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Trainee teacher starting teaching placement soon- quick questions

Discussion in 'Primary' started by thedancingqueen, Jan 14, 2011.

  1. I'm a trainee primary teacher and I'm starting my teaching placement soon. I have two quick questions to ask and would really appreciate any advice people could give.
    1. What do I need to the teacher of the class I've been placed in when I see them, apart from a class list, list of children in each group so I can differentiate according to ability and a copy of the class timetable? I have a massive block placement coming up and want to be as prepared as possible.

    2. How can I make a really good impression?

  2. Sorry, question 1 was meant to read 'What do I need from the teacher..'
    I don't normally make careless mistakes. I'm just really tired today.
  3. cally1980

    cally1980 Established commenter

    Find out what schemes of work they follow and ask to see the long term plan for the year and the medium term plan for the next half term. I would also like to see the current Teacher Assessments just to get an idea of where each child is at.

    The best way to make a good impression is to get stuck in I suppose! Use your prep time to really get to know the kids, read ahead on the planning so you can input your ideas and (depending on the mentor) be innovative - fresh eyes and total enthusiasm is the greatest strength trainee's/NQT's come in with.

    Good Luck!
  4. Find out the staff room seating plan. [​IMG]
  5. cally1980

    cally1980 Established commenter

    Oh and get hold of the behavioural policy and read up on their rewards/sanctions. The class will be more responsive if you use the systems they are already familiar with and these can really vary! My placement school had a no sticker/points etc policy yet my current school keeps telling me to use positive reinforcement way more than I am!
  6. Copies of school policies are important, especially behaviour / discipline, teaching and learning, SEN, safeguarding, staff code of conduct (or staff handbook) and marking policy is useful.
    How to make a good impression. These are things that have impressed me (or not) with trainees:
    • don't be afraid to ask if you don't know something!
    • be really clear on what you are expected to plan, teach, resource and mark
    • ask advice on plans before the lesson if you're not sure rather than explaining to me during feedback that you didn't fully understand the objectives.
    • be reflective about your own practice
    • observe as much as possible, but ....
    • don't give me feedback on my lessons that you observe unless I ask for it (we get nervous having you watch us)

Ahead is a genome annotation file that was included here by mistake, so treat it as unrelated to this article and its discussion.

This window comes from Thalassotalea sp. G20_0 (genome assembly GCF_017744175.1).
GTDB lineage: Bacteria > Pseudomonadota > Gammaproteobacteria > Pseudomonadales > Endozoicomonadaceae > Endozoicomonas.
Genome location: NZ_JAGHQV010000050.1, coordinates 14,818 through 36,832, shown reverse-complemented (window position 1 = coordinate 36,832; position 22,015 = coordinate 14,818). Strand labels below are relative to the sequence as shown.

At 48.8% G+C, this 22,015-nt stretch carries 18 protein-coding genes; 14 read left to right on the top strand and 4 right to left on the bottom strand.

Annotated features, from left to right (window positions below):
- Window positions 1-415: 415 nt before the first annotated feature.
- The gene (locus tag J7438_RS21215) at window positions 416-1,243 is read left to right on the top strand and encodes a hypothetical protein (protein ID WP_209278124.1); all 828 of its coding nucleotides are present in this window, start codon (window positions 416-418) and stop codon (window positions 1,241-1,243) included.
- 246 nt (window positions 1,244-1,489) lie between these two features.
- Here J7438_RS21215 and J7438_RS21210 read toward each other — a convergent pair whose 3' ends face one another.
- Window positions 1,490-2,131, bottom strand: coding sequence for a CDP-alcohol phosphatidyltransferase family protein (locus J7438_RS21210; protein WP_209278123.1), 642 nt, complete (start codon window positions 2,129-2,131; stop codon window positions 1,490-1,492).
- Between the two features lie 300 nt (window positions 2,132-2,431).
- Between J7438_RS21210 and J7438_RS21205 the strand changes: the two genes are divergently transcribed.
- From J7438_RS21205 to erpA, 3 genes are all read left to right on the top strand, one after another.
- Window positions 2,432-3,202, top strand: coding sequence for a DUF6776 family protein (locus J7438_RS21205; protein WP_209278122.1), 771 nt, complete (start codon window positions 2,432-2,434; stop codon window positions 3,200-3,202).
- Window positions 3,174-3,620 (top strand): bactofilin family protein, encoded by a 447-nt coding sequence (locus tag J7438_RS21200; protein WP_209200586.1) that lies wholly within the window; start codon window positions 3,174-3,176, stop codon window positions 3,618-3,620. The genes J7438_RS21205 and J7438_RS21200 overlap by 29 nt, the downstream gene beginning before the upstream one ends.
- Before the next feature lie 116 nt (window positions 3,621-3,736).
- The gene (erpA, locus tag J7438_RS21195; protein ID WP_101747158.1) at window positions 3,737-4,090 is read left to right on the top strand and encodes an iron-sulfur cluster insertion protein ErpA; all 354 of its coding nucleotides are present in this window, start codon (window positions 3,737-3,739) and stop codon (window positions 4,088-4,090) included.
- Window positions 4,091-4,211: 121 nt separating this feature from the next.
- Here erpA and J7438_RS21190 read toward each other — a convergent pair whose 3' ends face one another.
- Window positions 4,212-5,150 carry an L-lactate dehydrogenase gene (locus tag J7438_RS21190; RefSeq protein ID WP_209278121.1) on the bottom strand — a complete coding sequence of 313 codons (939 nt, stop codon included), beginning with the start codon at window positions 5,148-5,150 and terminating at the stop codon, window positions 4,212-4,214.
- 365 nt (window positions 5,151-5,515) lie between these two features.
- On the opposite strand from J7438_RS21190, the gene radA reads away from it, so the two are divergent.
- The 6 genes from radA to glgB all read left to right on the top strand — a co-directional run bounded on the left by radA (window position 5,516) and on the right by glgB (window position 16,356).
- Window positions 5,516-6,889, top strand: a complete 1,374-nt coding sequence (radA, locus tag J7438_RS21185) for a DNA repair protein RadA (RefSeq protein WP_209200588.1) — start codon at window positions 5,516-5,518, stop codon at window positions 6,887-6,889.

• be nice to the teaching assistants - they know the school and the children better than you and can make your life so much easier. I've had feedback from TAs that they hate it when students look down on them as just TAs. Same goes for office staff, cleaners, MDSA and caretaker. Part of the professional standards are about relationships within the school.
    • offer to do "jobs" when you've got spare time e.g hear readers, support a group, sharpen pencils, wash paint pots, help at a club
    • go out on playground duty
    • Say thank you to the teacher and TAs every day!
    • I was really impressed when a student noticed I was really busy with reports and offered to help me prepare my resources and do photocopying. There was little she could do, but I really appreciated the offer as she'd noticed my workload (she got a good reference about team work from me)
    • be flexible
    • be positive about the children, if something goes wrong discuss "what can I do differently?" rather than always blaming the children.
    • show that you enjoy teaching and being with children
    • realise that we are all extremely busy. We want to support you and help you succeed, but we have lots of commitments at school and won't have time to spend hours going through your day and unpicking everything you observed us do.
    Hope that helps! Good Luck
  7. /\ What Sunflower said /\
  8. NEVER EVER stand around at the edge of the classroom with your arms folded!!!!
  9. Listen to your Teacher and TA when they give you advice/guidance/ask you to supprt a group in a certain way. Don't question their motives as if you know better because you have just read a book or listened to a lecture.
    You will only crash and burn.
  10. Great advice so far. Thanks! Any more ideas please? [​IMG]
  11. It sounds really obvious but I've had teaching students who haven't so it's probably worth saying.

    Try and remember that, at least initially, having a teaching student is extra work for the teacher so ask if you can help - do a bit of photocopying, tidy up, make cups of tea etc (not so you're running around after them all day just so you're being part of a team). Also if you really enjoyed a lesson tell them!

    Enjoy it, it'll be over before you know it

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